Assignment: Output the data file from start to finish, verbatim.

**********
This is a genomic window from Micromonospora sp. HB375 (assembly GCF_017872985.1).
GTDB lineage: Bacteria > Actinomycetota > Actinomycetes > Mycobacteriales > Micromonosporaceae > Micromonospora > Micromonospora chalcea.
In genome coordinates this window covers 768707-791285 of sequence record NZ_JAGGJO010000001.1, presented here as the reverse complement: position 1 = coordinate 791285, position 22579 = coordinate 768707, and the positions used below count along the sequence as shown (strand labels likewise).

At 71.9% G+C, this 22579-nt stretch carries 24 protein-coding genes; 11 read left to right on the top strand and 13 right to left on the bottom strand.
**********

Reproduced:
This is a genomic window from Micromonospora sp. HB375 (assembly GCF_017872985.1).
GTDB lineage: Bacteria > Actinomycetota > Actinomycetes > Mycobacteriales > Micromonosporaceae > Micromonospora > Micromonospora chalcea.
In genome coordinates this window covers 768707-791285 of sequence record NZ_JAGGJO010000001.1, presented here as the reverse complement: position 1 = coordinate 791285, position 22579 = coordinate 768707, and the positions used below count along the sequence as shown (strand labels likewise).

At 71.9% G+C, this 22579-nt stretch carries 24 protein-coding genes; 11 read left to right on the top strand and 13 right to left on the bottom strand.